What the hell was that? Clint said.

Shit, Dan­ny said.

The first man made two more. Clint missed. The oth­er man made anoth­er. Dan­ny fin­ished a beer and pushed the cue ball into a pocket.

God­damnit, Clint said. You’re worth­less. The two men knocked the balls into the pock­ets and Dan­ny did not shoot again and the game was over. Dan­ny slumped on his stool and drank the last of his beer and ordered another.

We’re leav­ing, Clint said.


You don’t need anoth­er beer, let’s go.

Where’re we goin?

Mark’s place. Come on.

You gonna pay? The bar­tender asked Clint.

Just put er on my tab I’ll pick it up next time, Clint said. Meet us at Mark’s when you get off. Clint helped Dan­ny out of the bar and into the night.

In the park­ing lot Clint dropped the keys into Danny’s hand. Dan­ny knew what they were but at the moment he for­got what they were for. He looked at the bun­dle of keys with dumb eyes and above him clouds bunched across the sharp stars. It was late and the night was cool and in the VFW park­ing lot all Dan­ny could hear was the blood mov­ing through his veins and he felt alone on the crust of the world.

You’re dri­ving, Clint said.

I don’t think I can dri­ve, Dan­ny said, still hold­ing the keys in his upturned palm.

Sure you can. You’re driving.

But I can’t. All those shots, all the beer—it’s dark out, Clint. Clint walked away and climbed in the pas­sen­ger side of his car. Dan­ny wrapped his fin­gers around the keys and shuf­fled across the park­ing lot, his feet drag­ging through puddles.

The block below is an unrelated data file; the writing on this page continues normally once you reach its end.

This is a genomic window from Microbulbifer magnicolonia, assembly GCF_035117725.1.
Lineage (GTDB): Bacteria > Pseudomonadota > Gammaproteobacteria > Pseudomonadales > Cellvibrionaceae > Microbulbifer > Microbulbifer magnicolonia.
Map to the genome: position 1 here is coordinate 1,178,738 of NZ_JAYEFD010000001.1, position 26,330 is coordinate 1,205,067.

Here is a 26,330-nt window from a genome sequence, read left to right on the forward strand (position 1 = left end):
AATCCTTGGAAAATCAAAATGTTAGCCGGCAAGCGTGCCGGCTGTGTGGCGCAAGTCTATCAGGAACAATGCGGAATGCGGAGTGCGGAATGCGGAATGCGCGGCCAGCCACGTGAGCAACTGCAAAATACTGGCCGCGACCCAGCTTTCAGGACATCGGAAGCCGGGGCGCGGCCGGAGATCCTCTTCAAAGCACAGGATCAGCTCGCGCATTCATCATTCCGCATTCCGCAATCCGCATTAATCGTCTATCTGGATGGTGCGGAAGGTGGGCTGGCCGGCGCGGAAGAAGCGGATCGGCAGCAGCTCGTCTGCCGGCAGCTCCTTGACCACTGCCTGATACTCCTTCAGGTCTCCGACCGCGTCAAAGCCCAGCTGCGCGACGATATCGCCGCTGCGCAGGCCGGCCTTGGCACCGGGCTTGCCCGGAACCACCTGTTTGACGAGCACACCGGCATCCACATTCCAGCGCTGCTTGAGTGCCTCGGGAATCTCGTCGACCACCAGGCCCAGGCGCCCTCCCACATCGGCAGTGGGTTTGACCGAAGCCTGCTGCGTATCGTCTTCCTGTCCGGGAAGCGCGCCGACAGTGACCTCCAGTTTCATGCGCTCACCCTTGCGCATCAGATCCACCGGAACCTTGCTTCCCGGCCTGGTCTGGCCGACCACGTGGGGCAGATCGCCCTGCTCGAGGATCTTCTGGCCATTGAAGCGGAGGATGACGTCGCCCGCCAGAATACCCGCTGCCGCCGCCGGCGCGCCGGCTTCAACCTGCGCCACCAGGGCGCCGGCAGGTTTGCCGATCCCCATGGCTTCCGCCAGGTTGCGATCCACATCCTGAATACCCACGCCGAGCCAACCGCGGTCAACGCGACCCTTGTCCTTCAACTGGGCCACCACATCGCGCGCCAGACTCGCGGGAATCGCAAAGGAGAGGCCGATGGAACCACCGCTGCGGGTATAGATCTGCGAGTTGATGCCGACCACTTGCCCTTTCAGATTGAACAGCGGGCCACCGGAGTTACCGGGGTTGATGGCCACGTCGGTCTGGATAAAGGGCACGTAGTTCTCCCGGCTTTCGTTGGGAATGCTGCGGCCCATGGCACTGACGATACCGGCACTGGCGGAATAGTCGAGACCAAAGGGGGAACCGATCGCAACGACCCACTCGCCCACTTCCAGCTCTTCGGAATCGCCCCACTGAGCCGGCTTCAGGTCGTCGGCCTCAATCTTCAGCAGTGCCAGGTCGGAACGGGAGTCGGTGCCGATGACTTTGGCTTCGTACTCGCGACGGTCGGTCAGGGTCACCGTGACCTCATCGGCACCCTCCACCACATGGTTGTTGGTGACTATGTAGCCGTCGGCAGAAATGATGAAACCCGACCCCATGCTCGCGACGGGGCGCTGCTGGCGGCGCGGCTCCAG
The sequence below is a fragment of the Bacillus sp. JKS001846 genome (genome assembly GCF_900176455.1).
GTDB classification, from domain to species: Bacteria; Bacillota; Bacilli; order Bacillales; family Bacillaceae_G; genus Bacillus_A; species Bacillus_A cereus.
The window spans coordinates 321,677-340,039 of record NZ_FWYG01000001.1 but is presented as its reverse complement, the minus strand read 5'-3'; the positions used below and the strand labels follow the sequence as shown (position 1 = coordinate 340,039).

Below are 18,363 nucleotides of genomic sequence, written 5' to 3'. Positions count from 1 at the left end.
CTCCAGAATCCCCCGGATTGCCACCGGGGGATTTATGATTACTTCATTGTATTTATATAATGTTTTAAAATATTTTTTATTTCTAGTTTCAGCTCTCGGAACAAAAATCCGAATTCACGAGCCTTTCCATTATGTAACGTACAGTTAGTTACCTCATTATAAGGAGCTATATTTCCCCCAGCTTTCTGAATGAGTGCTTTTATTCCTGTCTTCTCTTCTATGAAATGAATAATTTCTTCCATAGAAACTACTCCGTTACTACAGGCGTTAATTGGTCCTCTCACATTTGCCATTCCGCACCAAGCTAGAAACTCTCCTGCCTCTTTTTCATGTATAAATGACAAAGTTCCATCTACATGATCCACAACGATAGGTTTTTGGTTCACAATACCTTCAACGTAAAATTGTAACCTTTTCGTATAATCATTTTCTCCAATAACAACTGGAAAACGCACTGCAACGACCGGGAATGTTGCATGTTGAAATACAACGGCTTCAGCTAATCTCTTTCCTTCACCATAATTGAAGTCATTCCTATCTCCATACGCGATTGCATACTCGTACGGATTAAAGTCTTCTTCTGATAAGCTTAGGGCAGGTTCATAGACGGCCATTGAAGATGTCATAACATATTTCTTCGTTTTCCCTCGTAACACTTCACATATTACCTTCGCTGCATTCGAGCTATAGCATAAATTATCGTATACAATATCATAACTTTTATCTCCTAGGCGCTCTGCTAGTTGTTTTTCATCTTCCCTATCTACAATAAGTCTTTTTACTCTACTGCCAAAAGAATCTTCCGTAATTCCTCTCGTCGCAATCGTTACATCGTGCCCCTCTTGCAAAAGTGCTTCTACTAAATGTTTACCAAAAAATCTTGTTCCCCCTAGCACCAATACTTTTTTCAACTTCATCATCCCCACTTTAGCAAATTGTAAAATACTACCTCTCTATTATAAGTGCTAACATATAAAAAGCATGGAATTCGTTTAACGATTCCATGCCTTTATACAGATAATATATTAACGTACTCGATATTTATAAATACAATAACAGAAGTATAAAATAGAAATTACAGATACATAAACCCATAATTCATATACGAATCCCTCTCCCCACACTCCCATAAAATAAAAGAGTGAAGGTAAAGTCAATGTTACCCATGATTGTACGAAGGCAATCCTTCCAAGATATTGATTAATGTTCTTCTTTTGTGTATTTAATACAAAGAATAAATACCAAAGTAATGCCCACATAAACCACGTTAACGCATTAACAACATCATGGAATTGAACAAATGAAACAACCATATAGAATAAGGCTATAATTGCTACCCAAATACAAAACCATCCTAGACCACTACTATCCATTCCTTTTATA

The car bumped awake and rolled onto the street before Dan­ny real­ized that he was the one mak­ing it move. He tried to con­cen­trate. The road peeled under the car and away like an enor­mous con­vey­er belt, and the hous­es on the side of the street curled in, then laid back, then dis­solved into sta­t­ic. Dan­ny mas­saged the steer­ing wheel with both hands, nudged the gas ped­al, and watched the stale yel­low patch of light scrape along the road in front of the car.

Just keep headin this way, Clint said. Mark’s place is a ways out. Dan­ny dipped his head but didn’t say any­thing. If he talked, he knew his breath would blow the car side­ways into the curb, onto a lawn. He kept his hands high on the wheel, and more clouds expand­ed across the sky. Drops of water bounced off the wind­shield one at a time, and then the rain came dump­ing down.

Wipers? Dan­ny whispered.

They’re bro­ken. Just dri­ve nice and easy.

Dan­ny leaned for­ward in his seat and tried to watch the road through the rain sluic­ing down the wind­shield. The car ripped side­ways and Dan­ny slid off his seat into the hand break. Clint slammed into the door and his head cracked against the win­dow. Dan­ny tried to stab the brake with his left foot but stuck the gas instead and the car jerked for­ward and Dan­ny and Clint spilled around and bounced off the dash­board. The car slid to a stop and the rain continued.

Jesus Christ, Dan­ny said. What the hell happened?

Shit, Clint said. He opened his door and looked back. I think you hit the curb. You just hit the curb, that’s all. Goddamn.

Is it okay? Dan­ny asked. Did I hit someone?

The curb, that’s it. I think it’s alright. Let’s just get to Mark’s. It’s only a lit­tle further.

Son of a bitch, I thought I hit someone.

Pull back out, I’ll keep my win­dow down and tell you if you’re get­ting close to the curb.

Dan­ny eased the car onto the road. His hands were flut­ter­ing and he felt sick. He imag­ined a per­son col­laps­ing in front of the car and blood splash­ing every­where, blood cov­er­ing the wind­shield and then turn­ing pink as the rain brushed it away.

I feel sick, he said. Maybe you should drive.